Endangered fish rebounding in Nevada desert oasis

MOAPA (AP) - A tiny endangered fish found only in streams flowing through a southern Nevada desert oasis is making a dramatic comeback.

The U.S. Fish and Wildlife Service reports the population of the Moapa dace has more than doubled over the past year from 572 to 1,226, and it appears to be getting stronger.

The finger-length fish with a black spot on its tail has been federally protected for more than 40 years in the spring-fed streams at Warm Springs near Moapa, about 60 miles northeast of Las Vegas.

Service spokesman Dan Balduini told the Las Vegas Review-Journal ((http://bit.ly/UwfUBx ) it's the first time the annual February population count has exceeded the one they do in August when the fish's numbers tend to be highest. Biologists are optimistic this summer's count will be the best in years.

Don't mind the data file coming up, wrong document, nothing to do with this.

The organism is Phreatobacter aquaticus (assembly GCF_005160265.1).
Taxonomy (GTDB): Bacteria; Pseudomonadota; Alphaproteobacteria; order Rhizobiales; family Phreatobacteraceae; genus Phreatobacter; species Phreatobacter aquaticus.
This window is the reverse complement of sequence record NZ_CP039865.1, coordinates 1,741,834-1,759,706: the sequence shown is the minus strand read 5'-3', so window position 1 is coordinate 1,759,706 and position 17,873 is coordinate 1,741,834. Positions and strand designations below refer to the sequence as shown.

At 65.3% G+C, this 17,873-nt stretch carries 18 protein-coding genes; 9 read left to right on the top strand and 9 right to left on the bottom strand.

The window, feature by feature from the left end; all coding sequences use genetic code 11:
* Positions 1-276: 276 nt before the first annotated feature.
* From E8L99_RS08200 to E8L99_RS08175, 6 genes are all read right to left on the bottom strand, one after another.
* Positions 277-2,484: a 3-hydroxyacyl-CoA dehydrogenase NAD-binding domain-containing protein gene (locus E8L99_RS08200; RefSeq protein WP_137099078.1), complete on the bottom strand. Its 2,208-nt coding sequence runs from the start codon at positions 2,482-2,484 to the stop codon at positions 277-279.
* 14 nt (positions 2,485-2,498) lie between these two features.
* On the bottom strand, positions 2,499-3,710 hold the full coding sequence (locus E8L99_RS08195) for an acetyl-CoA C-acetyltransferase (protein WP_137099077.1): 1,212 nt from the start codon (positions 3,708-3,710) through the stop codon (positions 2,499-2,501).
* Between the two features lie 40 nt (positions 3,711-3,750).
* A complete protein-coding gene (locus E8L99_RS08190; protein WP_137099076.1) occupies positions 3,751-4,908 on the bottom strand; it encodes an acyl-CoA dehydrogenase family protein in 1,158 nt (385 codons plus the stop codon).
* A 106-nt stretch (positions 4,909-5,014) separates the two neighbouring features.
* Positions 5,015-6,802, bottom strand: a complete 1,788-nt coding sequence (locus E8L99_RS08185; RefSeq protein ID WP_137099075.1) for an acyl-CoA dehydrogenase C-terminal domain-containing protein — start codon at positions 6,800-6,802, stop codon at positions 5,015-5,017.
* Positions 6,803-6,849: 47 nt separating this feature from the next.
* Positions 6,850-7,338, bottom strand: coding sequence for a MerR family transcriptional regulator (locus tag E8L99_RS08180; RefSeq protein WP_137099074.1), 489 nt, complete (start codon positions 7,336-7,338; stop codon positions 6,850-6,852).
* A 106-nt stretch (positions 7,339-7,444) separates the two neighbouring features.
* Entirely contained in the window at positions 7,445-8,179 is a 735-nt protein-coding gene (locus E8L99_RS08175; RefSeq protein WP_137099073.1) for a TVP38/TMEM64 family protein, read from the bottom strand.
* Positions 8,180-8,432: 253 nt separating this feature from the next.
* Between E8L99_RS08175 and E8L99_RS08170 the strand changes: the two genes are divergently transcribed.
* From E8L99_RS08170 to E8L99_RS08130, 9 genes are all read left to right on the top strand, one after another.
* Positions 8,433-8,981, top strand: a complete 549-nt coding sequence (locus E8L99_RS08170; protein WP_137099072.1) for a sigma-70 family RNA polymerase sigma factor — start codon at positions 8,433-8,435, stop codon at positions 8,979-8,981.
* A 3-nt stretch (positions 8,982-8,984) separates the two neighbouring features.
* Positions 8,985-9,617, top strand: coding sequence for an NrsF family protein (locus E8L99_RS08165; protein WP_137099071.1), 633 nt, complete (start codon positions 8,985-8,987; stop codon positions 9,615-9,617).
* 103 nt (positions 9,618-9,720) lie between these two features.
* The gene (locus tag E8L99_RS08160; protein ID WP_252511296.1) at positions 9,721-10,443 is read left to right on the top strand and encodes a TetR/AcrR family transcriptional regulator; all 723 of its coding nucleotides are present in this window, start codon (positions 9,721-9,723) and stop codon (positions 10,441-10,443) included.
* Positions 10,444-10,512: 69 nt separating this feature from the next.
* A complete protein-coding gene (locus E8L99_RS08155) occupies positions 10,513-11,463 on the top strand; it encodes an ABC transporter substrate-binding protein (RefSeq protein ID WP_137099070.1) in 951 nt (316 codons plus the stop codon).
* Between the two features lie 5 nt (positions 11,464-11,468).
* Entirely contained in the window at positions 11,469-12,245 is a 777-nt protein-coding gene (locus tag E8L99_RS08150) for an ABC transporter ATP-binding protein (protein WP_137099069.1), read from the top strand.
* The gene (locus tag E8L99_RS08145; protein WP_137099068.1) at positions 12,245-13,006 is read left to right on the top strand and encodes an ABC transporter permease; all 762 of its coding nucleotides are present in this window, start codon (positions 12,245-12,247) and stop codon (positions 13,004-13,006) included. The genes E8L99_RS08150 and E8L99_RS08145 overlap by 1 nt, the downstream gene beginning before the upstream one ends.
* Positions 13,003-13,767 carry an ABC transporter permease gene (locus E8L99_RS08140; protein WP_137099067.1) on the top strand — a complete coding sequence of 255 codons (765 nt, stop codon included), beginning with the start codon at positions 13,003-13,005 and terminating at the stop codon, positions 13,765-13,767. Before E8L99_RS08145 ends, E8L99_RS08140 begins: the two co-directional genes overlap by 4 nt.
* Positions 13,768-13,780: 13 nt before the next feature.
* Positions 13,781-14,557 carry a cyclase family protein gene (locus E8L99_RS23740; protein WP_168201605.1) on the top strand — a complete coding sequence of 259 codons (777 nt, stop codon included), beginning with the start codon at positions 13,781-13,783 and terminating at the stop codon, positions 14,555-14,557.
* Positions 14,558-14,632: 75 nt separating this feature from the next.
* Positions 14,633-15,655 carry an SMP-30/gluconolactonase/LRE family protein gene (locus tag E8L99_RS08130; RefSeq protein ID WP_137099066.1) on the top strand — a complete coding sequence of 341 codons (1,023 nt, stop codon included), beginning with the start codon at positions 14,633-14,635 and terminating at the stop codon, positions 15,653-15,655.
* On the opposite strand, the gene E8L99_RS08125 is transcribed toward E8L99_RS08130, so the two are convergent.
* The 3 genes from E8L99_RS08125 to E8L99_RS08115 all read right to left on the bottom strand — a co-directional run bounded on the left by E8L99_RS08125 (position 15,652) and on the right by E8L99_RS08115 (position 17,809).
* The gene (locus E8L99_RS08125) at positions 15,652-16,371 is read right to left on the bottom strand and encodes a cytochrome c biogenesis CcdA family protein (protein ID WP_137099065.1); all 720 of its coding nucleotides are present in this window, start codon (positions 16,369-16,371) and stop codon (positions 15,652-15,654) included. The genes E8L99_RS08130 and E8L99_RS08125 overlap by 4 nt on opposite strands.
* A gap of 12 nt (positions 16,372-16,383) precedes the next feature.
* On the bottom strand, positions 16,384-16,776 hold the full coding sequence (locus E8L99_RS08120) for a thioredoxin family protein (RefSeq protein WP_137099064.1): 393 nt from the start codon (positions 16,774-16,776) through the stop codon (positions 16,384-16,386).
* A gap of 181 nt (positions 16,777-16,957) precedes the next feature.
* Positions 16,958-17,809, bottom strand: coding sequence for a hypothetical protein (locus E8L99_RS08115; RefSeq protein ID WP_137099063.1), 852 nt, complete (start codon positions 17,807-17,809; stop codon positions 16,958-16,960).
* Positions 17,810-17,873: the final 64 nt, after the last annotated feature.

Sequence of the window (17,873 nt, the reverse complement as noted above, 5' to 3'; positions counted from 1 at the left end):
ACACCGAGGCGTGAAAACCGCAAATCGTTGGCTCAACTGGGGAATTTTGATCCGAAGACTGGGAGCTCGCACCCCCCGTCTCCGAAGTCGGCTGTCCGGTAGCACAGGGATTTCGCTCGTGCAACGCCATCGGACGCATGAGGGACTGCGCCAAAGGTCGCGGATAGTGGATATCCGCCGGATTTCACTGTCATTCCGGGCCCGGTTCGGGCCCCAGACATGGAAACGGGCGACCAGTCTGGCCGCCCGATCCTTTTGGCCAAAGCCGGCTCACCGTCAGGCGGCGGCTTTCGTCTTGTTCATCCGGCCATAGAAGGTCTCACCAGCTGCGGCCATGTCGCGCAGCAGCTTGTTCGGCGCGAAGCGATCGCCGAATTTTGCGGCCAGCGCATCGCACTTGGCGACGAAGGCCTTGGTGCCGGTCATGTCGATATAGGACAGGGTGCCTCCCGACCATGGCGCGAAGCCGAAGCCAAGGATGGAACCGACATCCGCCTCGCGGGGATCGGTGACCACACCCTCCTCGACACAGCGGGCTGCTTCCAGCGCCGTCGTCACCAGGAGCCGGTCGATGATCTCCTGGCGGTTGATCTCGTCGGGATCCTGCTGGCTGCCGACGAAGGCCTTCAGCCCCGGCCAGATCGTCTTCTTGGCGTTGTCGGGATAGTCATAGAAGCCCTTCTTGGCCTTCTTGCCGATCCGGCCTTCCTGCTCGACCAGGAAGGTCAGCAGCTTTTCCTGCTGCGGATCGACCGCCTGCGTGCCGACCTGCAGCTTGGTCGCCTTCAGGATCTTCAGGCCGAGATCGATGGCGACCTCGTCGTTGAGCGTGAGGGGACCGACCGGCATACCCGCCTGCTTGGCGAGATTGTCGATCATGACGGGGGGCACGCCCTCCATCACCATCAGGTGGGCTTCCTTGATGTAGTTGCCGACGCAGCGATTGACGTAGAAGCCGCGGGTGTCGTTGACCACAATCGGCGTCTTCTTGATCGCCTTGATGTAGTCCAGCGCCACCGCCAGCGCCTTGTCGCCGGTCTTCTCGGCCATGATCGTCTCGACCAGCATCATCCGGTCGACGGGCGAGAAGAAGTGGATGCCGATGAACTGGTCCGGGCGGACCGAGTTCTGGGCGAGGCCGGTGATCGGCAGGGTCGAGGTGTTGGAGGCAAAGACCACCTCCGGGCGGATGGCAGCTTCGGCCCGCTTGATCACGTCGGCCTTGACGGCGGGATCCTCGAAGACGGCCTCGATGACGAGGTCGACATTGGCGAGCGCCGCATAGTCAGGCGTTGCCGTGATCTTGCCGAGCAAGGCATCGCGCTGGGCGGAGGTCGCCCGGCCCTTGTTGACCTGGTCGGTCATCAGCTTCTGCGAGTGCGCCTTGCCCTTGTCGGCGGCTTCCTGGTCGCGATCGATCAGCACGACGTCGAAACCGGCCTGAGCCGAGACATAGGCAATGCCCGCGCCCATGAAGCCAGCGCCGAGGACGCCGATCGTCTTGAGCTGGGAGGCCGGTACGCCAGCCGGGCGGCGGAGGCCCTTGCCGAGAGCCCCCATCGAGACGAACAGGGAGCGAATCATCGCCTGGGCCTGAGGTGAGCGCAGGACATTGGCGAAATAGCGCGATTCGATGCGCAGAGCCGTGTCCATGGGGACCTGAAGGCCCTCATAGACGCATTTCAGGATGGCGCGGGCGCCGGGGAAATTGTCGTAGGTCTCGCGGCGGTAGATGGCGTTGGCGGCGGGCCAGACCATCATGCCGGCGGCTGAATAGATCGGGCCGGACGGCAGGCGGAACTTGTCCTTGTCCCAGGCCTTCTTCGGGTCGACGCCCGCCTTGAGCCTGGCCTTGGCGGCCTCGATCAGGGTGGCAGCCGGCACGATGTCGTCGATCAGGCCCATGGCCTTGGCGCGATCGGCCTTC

"Normally, we see a drop in the winter months," Balduini said. "It just bears out the importance of having that good, healthy habitat and more of it."

The agency's goal is to restore at least 75 percent of the dace's historic habitat and maintain a steady population of 6,000 adult fish.

The fish's entire habitat is confined to the Moapa Valley National Wildlife Refuge, some adjacent private land and the Warm Springs Natural Area, a 1,218-acre tract owned by the Southern Nevada Water Authority.

Extensive work has been done in recent years to remove non-native predator fish and rebuild natural stream channels that were diverted decades ago to support ranches and resorts in the area. The thermal springs and streams form the headwaters of the Muddy River, which flows to the Colorado River at Lake Mead.

"It's encouraging," Balduini said of the latest count. "Let's just keep our fingers crossed that it keeps heading in the right direction."


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